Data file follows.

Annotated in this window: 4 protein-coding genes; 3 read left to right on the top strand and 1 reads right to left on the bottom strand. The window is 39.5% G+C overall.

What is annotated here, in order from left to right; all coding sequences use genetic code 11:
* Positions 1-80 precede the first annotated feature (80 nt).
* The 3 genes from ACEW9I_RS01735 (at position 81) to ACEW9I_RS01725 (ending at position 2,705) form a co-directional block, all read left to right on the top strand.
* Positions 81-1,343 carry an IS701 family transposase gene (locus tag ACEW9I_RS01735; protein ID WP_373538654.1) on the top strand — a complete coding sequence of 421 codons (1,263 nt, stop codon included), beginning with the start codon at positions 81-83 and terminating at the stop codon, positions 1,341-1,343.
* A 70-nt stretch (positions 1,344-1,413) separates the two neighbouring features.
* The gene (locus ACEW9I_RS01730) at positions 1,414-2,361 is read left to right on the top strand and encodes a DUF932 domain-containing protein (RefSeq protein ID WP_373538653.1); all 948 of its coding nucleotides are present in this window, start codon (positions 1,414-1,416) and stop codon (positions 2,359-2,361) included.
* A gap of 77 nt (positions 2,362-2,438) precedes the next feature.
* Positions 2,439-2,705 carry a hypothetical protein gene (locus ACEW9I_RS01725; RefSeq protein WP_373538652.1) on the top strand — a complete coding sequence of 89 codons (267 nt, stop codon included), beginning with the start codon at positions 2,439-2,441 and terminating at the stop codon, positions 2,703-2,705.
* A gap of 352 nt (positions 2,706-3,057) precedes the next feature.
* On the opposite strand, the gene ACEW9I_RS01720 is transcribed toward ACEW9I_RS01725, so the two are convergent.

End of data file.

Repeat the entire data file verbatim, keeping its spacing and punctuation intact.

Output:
Annotated in this window: 4 protein-coding genes; 3 read left to right on the top strand and 1 reads right to left on the bottom strand. The window is 39.5% G+C overall.

What is annotated here, in order from left to right; all coding sequences use genetic code 11:
* Positions 1-80 precede the first annotated feature (80 nt).
* The 3 genes from ACEW9I_RS01735 (at position 81) to ACEW9I_RS01725 (ending at position 2,705) form a co-directional block, all read left to right on the top strand.
* Positions 81-1,343 carry an IS701 family transposase gene (locus tag ACEW9I_RS01735; protein ID WP_373538654.1) on the top strand — a complete coding sequence of 421 codons (1,263 nt, stop codon included), beginning with the start codon at positions 81-83 and terminating at the stop codon, positions 1,341-1,343.
* A 70-nt stretch (positions 1,344-1,413) separates the two neighbouring features.
* The gene (locus ACEW9I_RS01730) at positions 1,414-2,361 is read left to right on the top strand and encodes a DUF932 domain-containing protein (RefSeq protein ID WP_373538653.1); all 948 of its coding nucleotides are present in this window, start codon (positions 1,414-1,416) and stop codon (positions 2,359-2,361) included.
* A gap of 77 nt (positions 2,362-2,438) precedes the next feature.
* Positions 2,439-2,705 carry a hypothetical protein gene (locus ACEW9I_RS01725; RefSeq protein WP_373538652.1) on the top strand — a complete coding sequence of 89 codons (267 nt, stop codon included), beginning with the start codon at positions 2,439-2,441 and terminating at the stop codon, positions 2,703-2,705.
* A gap of 352 nt (positions 2,706-3,057) precedes the next feature.
* On the opposite strand, the gene ACEW9I_RS01720 is transcribed toward ACEW9I_RS01725, so the two are convergent.